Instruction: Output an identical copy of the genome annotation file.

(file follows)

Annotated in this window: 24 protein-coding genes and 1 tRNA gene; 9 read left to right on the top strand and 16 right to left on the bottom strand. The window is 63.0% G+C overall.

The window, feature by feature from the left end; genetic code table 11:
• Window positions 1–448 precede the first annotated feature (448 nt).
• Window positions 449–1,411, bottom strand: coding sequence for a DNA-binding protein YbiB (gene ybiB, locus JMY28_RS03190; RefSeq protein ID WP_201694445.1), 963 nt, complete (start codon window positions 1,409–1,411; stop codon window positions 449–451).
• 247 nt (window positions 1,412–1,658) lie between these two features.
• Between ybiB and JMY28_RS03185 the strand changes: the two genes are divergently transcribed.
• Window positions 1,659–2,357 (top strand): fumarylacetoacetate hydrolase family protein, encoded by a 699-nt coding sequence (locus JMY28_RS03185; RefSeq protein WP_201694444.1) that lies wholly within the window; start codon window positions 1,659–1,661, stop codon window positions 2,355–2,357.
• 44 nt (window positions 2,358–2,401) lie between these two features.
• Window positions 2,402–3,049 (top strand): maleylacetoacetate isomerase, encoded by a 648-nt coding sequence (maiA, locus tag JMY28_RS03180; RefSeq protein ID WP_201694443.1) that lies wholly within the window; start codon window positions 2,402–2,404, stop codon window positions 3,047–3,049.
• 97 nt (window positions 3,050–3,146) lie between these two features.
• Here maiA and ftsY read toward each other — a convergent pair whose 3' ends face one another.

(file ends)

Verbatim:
Annotated in this window: 24 protein-coding genes and 1 tRNA gene; 9 read left to right on the top strand and 16 right to left on the bottom strand. The window is 63.0% G+C overall.

The window, feature by feature from the left end; genetic code table 11:
• Window positions 1–448 precede the first annotated feature (448 nt).
• Window positions 449–1,411, bottom strand: coding sequence for a DNA-binding protein YbiB (gene ybiB, locus JMY28_RS03190; RefSeq protein ID WP_201694445.1), 963 nt, complete (start codon window positions 1,409–1,411; stop codon window positions 449–451).
• 247 nt (window positions 1,412–1,658) lie between these two features.
• Between ybiB and JMY28_RS03185 the strand changes: the two genes are divergently transcribed.
• Window positions 1,659–2,357 (top strand): fumarylacetoacetate hydrolase family protein, encoded by a 699-nt coding sequence (locus JMY28_RS03185; RefSeq protein WP_201694444.1) that lies wholly within the window; start codon window positions 1,659–1,661, stop codon window positions 2,355–2,357.
• 44 nt (window positions 2,358–2,401) lie between these two features.
• Window positions 2,402–3,049 (top strand): maleylacetoacetate isomerase, encoded by a 648-nt coding sequence (maiA, locus tag JMY28_RS03180; RefSeq protein ID WP_201694443.1) that lies wholly within the window; start codon window positions 2,402–2,404, stop codon window positions 3,047–3,049.
• 97 nt (window positions 3,050–3,146) lie between these two features.
• Here maiA and ftsY read toward each other — a convergent pair whose 3' ends face one another.